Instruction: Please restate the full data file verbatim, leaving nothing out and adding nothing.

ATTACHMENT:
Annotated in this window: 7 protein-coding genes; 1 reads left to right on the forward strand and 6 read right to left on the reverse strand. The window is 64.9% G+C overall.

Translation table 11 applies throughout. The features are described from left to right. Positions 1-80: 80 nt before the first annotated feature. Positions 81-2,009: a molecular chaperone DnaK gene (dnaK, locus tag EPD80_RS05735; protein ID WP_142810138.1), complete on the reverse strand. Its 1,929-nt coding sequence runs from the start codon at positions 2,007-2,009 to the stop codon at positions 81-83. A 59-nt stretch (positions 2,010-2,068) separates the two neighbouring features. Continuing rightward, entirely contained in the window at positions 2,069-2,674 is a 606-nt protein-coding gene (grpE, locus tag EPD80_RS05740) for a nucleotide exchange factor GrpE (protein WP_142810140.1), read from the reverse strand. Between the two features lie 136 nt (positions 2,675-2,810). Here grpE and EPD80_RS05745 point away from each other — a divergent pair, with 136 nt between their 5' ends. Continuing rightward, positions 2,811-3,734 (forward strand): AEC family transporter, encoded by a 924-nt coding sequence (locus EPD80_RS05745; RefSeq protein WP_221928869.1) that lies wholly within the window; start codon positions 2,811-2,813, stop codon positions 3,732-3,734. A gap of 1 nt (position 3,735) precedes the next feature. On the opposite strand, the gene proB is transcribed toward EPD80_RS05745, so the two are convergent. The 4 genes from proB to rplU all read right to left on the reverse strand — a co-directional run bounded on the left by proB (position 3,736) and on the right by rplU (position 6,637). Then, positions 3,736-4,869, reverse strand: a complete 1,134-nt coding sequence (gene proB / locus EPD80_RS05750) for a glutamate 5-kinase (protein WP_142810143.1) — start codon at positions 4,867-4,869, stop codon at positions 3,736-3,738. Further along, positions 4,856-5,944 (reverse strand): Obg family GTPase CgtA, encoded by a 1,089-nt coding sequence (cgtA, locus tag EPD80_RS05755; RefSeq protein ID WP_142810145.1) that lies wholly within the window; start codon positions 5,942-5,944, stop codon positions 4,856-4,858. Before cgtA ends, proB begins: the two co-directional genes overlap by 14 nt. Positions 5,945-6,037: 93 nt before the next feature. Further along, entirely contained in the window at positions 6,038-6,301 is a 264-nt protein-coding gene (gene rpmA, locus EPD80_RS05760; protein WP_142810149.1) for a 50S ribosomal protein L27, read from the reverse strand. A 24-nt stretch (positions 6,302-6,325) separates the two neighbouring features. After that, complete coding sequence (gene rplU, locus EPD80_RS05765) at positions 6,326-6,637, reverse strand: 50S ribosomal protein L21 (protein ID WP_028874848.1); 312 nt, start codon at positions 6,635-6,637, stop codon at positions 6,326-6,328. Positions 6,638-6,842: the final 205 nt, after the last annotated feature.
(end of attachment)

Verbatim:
Annotated in this window: 7 protein-coding genes; 1 reads left to right on the forward strand and 6 read right to left on the reverse strand. The window is 64.9% G+C overall.

Translation table 11 applies throughout. The features are described from left to right. Positions 1-80: 80 nt before the first annotated feature. Positions 81-2,009: a molecular chaperone DnaK gene (dnaK, locus tag EPD80_RS05735; protein ID WP_142810138.1), complete on the reverse strand. Its 1,929-nt coding sequence runs from the start codon at positions 2,007-2,009 to the stop codon at positions 81-83. A 59-nt stretch (positions 2,010-2,068) separates the two neighbouring features. Continuing rightward, entirely contained in the window at positions 2,069-2,674 is a 606-nt protein-coding gene (grpE, locus tag EPD80_RS05740) for a nucleotide exchange factor GrpE (protein WP_142810140.1), read from the reverse strand. Between the two features lie 136 nt (positions 2,675-2,810). Here grpE and EPD80_RS05745 point away from each other — a divergent pair, with 136 nt between their 5' ends. Continuing rightward, positions 2,811-3,734 (forward strand): AEC family transporter, encoded by a 924-nt coding sequence (locus EPD80_RS05745; RefSeq protein WP_221928869.1) that lies wholly within the window; start codon positions 2,811-2,813, stop codon positions 3,732-3,734. A gap of 1 nt (position 3,735) precedes the next feature. On the opposite strand, the gene proB is transcribed toward EPD80_RS05745, so the two are convergent. The 4 genes from proB to rplU all read right to left on the reverse strand — a co-directional run bounded on the left by proB (position 3,736) and on the right by rplU (position 6,637). Then, positions 3,736-4,869, reverse strand: a complete 1,134-nt coding sequence (gene proB / locus EPD80_RS05750) for a glutamate 5-kinase (protein WP_142810143.1) — start codon at positions 4,867-4,869, stop codon at positions 3,736-3,738. Further along, positions 4,856-5,944 (reverse strand): Obg family GTPase CgtA, encoded by a 1,089-nt coding sequence (cgtA, locus tag EPD80_RS05755; RefSeq protein ID WP_142810145.1) that lies wholly within the window; start codon positions 5,942-5,944, stop codon positions 4,856-4,858. Before cgtA ends, proB begins: the two co-directional genes overlap by 14 nt. Positions 5,945-6,037: 93 nt before the next feature. Further along, entirely contained in the window at positions 6,038-6,301 is a 264-nt protein-coding gene (gene rpmA, locus EPD80_RS05760; protein WP_142810149.1) for a 50S ribosomal protein L27, read from the reverse strand. A 24-nt stretch (positions 6,302-6,325) separates the two neighbouring features. After that, complete coding sequence (gene rplU, locus EPD80_RS05765) at positions 6,326-6,637, reverse strand: 50S ribosomal protein L21 (protein ID WP_028874848.1); 312 nt, start codon at positions 6,635-6,637, stop codon at positions 6,326-6,328. Positions 6,638-6,842: the final 205 nt, after the last annotated feature.